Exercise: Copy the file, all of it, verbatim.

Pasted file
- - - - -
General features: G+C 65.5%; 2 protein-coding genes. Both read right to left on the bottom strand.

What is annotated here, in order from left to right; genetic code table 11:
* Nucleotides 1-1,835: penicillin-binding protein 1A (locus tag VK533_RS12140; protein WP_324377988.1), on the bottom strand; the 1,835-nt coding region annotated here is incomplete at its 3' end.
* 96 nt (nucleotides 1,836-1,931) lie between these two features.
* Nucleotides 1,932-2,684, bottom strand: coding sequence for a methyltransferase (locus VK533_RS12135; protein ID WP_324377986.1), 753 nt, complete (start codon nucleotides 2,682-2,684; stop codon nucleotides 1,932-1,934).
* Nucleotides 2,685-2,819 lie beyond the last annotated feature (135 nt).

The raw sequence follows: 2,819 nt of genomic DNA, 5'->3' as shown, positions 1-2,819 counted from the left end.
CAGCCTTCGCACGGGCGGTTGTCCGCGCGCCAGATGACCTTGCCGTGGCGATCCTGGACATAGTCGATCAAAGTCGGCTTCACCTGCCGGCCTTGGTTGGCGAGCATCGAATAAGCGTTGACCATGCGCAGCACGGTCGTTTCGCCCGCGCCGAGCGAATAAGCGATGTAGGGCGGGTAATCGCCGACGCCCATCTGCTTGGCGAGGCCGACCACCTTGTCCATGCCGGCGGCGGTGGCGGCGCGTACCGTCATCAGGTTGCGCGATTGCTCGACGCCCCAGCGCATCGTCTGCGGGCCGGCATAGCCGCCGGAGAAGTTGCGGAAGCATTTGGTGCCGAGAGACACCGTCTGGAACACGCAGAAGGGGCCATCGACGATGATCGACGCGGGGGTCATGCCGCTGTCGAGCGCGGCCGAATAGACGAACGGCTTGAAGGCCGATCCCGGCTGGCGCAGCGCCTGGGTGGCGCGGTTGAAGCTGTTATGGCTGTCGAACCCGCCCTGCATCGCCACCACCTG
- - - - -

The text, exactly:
General features: G+C 65.5%; 2 protein-coding genes. Both read right to left on the bottom strand.

What is annotated here, in order from left to right; genetic code table 11:
* Nucleotides 1-1,835: penicillin-binding protein 1A (locus tag VK533_RS12140; protein WP_324377988.1), on the bottom strand; the 1,835-nt coding region annotated here is incomplete at its 3' end.
* 96 nt (nucleotides 1,836-1,931) lie between these two features.
* Nucleotides 1,932-2,684, bottom strand: coding sequence for a methyltransferase (locus VK533_RS12135; protein ID WP_324377986.1), 753 nt, complete (start codon nucleotides 2,682-2,684; stop codon nucleotides 1,932-1,934).
* Nucleotides 2,685-2,819 lie beyond the last annotated feature (135 nt).

The raw sequence follows: 2,819 nt of genomic DNA, 5'->3' as shown, positions 1-2,819 counted from the left end.
CAGCCTTCGCACGGGCGGTTGTCCGCGCGCCAGATGACCTTGCCGTGGCGATCCTGGACATAGTCGATCAAAGTCGGCTTCACCTGCCGGCCTTGGTTGGCGAGCATCGAATAAGCGTTGACCATGCGCAGCACGGTCGTTTCGCCCGCGCCGAGCGAATAAGCGATGTAGGGCGGGTAATCGCCGACGCCCATCTGCTTGGCGAGGCCGACCACCTTGTCCATGCCGGCGGCGGTGGCGGCGCGTACCGTCATCAGGTTGCGCGATTGCTCGACGCCCCAGCGCATCGTCTGCGGGCCGGCATAGCCGCCGGAGAAGTTGCGGAAGCATTTGGTGCCGAGAGACACCGTCTGGAACACGCAGAAGGGGCCATCGACGATGATCGACGCGGGGGTCATGCCGCTGTCGAGCGCGGCCGAATAGACGAACGGCTTGAAGGCCGATCCCGGCTGGCGCAGCGCCTGGGTGGCGCGGTTGAAGCTGTTATGGCTGTCGAACCCGCCCTGCATCGCCACCACCTG